I've checked the book I recommended in the comment. It is written by a PhD Robert K. Cooper and is entitled "Flip the switch".
A simplification of what you could read there is as follows:
We have limited storage space for excess protein, and the amino acids from them remain in the bloodstream for only about 4 hours. thats a good reason to include proteins in every meal and to keep the amounts reasonable.
The author claims that the body may slow the metabolism when low on proteins, while an optimal amount of them can boost oxygen consumtion by 200-300%, indicating a higher metabolic rate. He points out that protein rich meals produce a greater and longer lasting sense of fulness than high-fat meals, as proteins break down slower than fat and carbs. He discusses the quality and sources of protein.
As for the timing of the meal. Obviously, you will be low on pretty much everything after 7h of sleep, so you shouldn't wait very long with your first meal of the day. In the books terminology, bright light exposure, calm but energetic action, small, high protein meal and some physical activity within 30min after the meal are all "switches" that help boost your metabolism. Citing thereasoning behind it would be actually too much work, but you can read the book itself.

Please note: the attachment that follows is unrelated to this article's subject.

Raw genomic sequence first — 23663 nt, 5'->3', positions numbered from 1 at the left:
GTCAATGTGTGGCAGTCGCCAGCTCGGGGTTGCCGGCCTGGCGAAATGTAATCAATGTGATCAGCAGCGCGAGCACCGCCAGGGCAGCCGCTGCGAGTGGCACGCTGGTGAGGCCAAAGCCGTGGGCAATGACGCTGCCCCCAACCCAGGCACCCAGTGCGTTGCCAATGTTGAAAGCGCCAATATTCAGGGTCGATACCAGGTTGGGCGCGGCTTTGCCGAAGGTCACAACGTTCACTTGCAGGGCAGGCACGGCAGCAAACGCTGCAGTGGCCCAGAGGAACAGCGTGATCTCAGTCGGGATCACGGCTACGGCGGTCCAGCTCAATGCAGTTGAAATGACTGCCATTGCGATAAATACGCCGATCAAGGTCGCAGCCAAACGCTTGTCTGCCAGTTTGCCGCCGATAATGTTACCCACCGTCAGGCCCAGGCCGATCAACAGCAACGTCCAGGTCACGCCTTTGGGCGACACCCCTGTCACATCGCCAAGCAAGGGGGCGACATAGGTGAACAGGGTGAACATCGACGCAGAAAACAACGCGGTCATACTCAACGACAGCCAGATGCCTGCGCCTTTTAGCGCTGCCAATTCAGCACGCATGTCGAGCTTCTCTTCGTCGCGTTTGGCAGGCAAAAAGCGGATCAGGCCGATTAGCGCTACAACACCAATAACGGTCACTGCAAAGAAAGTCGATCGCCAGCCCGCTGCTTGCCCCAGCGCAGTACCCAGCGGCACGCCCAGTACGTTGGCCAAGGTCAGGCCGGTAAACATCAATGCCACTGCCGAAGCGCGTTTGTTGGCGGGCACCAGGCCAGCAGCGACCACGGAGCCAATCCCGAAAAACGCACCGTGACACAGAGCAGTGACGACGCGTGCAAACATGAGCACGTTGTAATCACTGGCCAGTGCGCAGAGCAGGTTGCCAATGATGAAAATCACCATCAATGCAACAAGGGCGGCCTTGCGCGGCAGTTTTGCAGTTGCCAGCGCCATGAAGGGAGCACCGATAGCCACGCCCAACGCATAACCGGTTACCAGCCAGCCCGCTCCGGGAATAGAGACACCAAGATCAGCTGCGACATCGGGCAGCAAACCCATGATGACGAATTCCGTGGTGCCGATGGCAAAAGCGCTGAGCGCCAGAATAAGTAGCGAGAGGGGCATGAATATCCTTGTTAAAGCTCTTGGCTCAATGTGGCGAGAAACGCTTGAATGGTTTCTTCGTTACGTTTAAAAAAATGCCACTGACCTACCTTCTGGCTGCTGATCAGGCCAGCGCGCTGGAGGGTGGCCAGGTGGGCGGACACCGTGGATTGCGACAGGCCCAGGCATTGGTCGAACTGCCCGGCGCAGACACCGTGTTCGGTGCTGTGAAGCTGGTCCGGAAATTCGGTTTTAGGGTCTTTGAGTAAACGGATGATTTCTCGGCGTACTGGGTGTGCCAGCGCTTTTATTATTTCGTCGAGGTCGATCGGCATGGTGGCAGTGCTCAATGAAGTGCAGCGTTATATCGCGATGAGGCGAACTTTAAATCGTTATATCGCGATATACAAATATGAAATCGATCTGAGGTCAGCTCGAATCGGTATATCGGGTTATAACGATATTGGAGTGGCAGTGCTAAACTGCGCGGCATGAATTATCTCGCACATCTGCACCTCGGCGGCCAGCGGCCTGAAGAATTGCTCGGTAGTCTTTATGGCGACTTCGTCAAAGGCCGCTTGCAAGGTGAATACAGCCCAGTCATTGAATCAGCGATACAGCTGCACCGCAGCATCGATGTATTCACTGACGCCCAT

If you check the bibliography for the chapter you'll see, among others, these papers:
- Studies by Callaway, W. Cited in Rodin, J. Body Traps
- International Journal of Obesity 28(2004)
- Leveille, T. "Adipose Tissue Metabolism: Influence of Eating and Diet Composition" Federation Proceedings 29(1970)
He quotes some studies etc. Anyhow, even tho I'm not sure all the contents of the book are 100% truth, and there may be some mistakes, it's still a worthy read, especially if you dont want to dig in to all the science behind it. If youre insisting on knowing the reason "why", I'm afraid you have to mail the author of the book you read or start educating yourself on nutrition, cause even the specialists don't seem to agree on the details ;)